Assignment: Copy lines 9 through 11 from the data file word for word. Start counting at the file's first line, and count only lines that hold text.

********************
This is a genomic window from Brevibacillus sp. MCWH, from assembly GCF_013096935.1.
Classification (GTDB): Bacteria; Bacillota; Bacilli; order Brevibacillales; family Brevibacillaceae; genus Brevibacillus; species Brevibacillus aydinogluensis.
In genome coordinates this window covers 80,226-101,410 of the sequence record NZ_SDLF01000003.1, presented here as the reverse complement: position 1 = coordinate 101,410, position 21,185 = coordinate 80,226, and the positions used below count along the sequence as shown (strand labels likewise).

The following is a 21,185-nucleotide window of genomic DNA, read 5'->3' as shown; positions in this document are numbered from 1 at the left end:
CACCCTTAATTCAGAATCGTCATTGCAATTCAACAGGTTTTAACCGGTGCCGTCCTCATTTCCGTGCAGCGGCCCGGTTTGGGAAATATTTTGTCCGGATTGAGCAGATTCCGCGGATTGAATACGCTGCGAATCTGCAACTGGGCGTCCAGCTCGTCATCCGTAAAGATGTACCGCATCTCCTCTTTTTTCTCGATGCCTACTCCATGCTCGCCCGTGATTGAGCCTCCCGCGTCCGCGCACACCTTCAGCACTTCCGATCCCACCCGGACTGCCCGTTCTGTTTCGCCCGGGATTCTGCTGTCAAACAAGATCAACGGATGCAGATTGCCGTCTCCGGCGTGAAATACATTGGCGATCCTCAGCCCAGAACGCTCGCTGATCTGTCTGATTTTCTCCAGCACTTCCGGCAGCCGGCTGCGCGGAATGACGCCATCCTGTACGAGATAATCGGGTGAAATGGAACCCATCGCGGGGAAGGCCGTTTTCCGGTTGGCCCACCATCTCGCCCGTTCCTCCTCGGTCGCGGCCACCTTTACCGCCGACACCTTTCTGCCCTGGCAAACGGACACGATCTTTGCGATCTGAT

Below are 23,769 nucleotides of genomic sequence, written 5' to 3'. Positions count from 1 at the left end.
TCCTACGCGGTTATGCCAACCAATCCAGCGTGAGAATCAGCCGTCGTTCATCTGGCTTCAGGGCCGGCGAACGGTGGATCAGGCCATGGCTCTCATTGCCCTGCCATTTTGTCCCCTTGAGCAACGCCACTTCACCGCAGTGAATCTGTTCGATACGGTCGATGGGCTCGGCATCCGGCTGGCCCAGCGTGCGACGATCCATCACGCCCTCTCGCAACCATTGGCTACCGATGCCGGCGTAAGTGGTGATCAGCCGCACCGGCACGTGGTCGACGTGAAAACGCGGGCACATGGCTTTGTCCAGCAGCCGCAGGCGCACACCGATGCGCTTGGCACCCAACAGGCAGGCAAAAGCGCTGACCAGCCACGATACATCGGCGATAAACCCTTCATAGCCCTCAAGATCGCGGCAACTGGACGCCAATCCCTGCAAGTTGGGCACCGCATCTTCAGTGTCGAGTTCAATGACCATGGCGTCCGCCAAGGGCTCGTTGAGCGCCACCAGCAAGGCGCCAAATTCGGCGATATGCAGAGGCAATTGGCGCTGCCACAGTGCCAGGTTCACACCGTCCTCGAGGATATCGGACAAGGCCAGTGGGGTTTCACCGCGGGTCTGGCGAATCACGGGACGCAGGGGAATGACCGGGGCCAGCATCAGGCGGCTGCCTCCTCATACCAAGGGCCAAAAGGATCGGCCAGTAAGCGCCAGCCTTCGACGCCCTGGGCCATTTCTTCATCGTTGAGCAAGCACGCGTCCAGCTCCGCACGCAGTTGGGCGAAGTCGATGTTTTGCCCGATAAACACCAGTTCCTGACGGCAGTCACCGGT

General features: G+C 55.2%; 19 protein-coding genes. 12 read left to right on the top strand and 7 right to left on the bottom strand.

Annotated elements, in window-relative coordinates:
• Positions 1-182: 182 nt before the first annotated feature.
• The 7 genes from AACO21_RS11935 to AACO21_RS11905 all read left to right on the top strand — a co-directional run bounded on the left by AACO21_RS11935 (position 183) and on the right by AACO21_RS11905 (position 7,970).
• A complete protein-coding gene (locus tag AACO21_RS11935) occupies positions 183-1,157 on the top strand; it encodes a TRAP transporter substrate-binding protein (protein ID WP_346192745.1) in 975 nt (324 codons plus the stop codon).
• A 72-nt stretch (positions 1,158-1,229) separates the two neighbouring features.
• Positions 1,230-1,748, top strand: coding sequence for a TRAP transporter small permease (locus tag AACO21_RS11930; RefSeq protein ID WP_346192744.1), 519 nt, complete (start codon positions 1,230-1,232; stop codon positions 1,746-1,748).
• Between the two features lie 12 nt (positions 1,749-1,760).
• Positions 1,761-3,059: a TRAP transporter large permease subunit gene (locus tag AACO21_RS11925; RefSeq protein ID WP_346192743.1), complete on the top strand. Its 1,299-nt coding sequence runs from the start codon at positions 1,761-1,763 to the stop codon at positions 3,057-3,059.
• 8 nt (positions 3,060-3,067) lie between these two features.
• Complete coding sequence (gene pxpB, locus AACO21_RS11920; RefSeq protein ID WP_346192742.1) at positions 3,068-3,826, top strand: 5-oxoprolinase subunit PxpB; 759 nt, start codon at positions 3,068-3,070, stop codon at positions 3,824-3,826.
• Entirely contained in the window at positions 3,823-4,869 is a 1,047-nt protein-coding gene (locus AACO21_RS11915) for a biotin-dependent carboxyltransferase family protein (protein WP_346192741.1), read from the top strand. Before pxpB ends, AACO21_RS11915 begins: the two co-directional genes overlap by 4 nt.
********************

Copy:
Annotated elements, in window-relative coordinates:
• Positions 1-182: 182 nt before the first annotated feature.
• The 7 genes from AACO21_RS11935 to AACO21_RS11905 all read left to right on the top strand — a co-directional run bounded on the left by AACO21_RS11935 (position 183) and on the right by AACO21_RS11905 (position 7,970).